One who performs a transgression in its entirety is liable, and not one who performs only part of it.


The reason Rabbi Meir, who accepts this understanding of the verse, believes where two people are capable of performing the action alone but perform the action together they are liable is based on his interpretation of what the verse is applying to, and is not entirely helpful for answering the question of who murdered Bob. So we have an answer, sort of. What's perhaps most interesting, however, is the Rabbi's acceptance that "by performing it" comes to exclude performing only part of a transgression. To a lesser or greater degree, therefore, this means that you are only liable for those transgressions you complete in full.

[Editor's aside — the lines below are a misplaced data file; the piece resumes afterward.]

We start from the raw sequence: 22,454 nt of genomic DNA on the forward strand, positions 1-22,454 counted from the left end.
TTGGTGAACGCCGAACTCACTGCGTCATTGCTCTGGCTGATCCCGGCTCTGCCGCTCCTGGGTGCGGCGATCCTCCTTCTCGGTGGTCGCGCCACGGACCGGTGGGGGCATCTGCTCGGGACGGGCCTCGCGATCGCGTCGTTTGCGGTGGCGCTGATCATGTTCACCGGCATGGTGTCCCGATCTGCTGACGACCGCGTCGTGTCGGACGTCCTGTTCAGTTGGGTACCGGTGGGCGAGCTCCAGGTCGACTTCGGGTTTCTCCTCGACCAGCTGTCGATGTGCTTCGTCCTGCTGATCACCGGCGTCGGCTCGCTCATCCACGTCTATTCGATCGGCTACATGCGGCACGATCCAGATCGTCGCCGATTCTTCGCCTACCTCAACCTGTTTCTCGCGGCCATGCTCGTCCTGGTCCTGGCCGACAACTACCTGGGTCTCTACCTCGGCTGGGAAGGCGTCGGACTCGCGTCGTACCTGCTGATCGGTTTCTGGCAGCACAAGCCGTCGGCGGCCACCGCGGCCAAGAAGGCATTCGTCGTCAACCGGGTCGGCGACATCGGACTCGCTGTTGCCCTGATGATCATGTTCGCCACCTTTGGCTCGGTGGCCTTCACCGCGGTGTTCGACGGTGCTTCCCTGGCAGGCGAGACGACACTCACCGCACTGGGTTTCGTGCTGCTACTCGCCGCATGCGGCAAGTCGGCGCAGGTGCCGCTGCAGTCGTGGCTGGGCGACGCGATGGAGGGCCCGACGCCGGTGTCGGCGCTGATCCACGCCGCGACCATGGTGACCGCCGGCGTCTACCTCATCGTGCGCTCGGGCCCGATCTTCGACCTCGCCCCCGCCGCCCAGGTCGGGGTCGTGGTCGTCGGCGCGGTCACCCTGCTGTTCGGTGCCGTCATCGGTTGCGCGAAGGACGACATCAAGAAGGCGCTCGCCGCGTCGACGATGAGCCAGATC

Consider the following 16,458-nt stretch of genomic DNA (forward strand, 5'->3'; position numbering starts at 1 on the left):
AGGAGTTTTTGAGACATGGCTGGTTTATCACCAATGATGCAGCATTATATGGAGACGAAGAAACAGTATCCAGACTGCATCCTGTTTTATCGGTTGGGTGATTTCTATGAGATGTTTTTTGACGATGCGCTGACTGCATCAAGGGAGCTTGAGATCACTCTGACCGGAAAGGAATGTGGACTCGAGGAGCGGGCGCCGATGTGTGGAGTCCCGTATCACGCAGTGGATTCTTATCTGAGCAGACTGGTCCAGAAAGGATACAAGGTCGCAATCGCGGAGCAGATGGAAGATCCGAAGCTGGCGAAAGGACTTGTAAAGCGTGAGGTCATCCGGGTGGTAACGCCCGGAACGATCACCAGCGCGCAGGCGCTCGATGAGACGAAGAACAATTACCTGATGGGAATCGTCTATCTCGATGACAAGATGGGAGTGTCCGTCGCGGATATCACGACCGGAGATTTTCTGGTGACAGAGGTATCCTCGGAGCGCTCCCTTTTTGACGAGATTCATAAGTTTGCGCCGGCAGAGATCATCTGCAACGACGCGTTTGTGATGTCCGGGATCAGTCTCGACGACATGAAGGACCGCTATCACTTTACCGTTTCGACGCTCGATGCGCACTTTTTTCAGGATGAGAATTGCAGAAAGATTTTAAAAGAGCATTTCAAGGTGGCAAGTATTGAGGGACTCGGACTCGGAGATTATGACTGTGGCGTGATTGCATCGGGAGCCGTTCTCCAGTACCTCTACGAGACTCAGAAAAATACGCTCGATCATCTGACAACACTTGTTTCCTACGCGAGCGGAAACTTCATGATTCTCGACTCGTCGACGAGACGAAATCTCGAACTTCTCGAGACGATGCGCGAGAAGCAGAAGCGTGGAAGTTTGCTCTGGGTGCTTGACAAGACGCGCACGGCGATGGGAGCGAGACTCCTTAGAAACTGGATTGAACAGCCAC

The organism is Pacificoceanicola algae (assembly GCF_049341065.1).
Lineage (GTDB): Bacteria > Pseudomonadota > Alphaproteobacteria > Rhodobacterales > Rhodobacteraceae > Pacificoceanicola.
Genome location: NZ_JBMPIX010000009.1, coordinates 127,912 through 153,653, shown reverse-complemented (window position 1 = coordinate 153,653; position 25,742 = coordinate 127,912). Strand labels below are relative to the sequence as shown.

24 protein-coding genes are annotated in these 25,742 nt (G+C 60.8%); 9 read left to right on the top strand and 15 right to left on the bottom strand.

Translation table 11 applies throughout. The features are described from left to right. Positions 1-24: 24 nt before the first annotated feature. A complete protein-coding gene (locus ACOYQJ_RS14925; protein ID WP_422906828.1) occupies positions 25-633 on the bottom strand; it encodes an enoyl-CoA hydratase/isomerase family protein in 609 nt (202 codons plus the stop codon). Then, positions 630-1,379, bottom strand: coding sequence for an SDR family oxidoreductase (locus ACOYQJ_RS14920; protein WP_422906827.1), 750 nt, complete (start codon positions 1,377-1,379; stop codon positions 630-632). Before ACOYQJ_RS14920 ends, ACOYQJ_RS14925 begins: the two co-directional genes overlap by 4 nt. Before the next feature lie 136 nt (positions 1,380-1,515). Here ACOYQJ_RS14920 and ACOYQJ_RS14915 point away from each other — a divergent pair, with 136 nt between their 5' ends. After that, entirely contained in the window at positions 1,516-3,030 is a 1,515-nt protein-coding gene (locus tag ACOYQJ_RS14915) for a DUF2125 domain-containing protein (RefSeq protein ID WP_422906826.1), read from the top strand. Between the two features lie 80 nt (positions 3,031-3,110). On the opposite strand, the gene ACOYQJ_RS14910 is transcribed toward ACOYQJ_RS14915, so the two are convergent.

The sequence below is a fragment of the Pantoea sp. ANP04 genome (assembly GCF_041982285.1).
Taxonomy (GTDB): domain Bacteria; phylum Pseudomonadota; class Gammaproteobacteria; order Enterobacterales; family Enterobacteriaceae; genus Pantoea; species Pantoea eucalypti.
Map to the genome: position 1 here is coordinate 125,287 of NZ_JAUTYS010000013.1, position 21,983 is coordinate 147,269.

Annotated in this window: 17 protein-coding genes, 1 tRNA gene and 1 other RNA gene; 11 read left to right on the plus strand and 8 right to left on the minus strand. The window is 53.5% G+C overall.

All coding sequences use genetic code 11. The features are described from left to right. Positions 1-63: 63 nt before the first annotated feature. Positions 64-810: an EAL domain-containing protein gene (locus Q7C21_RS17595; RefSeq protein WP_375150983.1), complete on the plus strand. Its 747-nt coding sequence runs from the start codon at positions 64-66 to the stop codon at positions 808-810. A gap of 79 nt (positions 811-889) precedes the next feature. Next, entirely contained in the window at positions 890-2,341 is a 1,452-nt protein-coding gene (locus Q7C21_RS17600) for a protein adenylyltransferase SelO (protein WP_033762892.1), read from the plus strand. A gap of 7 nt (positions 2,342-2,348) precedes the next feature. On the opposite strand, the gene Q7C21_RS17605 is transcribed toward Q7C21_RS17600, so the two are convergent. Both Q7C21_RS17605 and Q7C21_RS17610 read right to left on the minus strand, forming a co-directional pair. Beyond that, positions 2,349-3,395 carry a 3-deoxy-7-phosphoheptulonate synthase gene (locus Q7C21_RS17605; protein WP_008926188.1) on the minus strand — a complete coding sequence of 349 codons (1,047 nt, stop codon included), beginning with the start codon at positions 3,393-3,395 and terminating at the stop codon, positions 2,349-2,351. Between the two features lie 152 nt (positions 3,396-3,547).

This is most interesting when you consider the Gemara's application of it to cases where one is capable and the other incapable:


 אָמַר מָר: זֶה יָכוֹל וְזֶה אֵינוֹ יָכוֹל — דִּבְרֵי הַכֹּל חַיָּיב. הֵי מִנַּיְיהוּ מִיחַיַּיב? אָמַר רַב חִסְדָּא: זֶה שֶׁיָּכוֹל, דְּאִי זֶה שֶׁאֵינוֹ יָכוֹל — מַאי קָא עָבֵיד! אֲמַר לֵיהּ רַב הַמְנוּנָא: דְּקָא מְסַיַּיע בַּהֲדֵיהּ! אֲמַר לֵיהּ: מְסַיֵּיעַ אֵין בּוֹ מַמָּשׁ


 We learned earlier that the Master said: In a case where this person is capable, and this person is incapable, and they performed it together, everyone agrees that he is liable. The Gemara seeks to clarify: Which of them is liable? Rav Ḥisda said: The one who is capable of performing the act alone is liable, as if it was the one who is incapable of performing the act alone that was liable, what is he doing that would render him liable? His efforts are inadequate to perform the task. Rav Hamnuna said to Rav Ḥisda: He is doing quite a bit, as he is assisting him. He said to him: The assistance provided by one who assists another to perform a task that the other could have performed himself is insubstantial.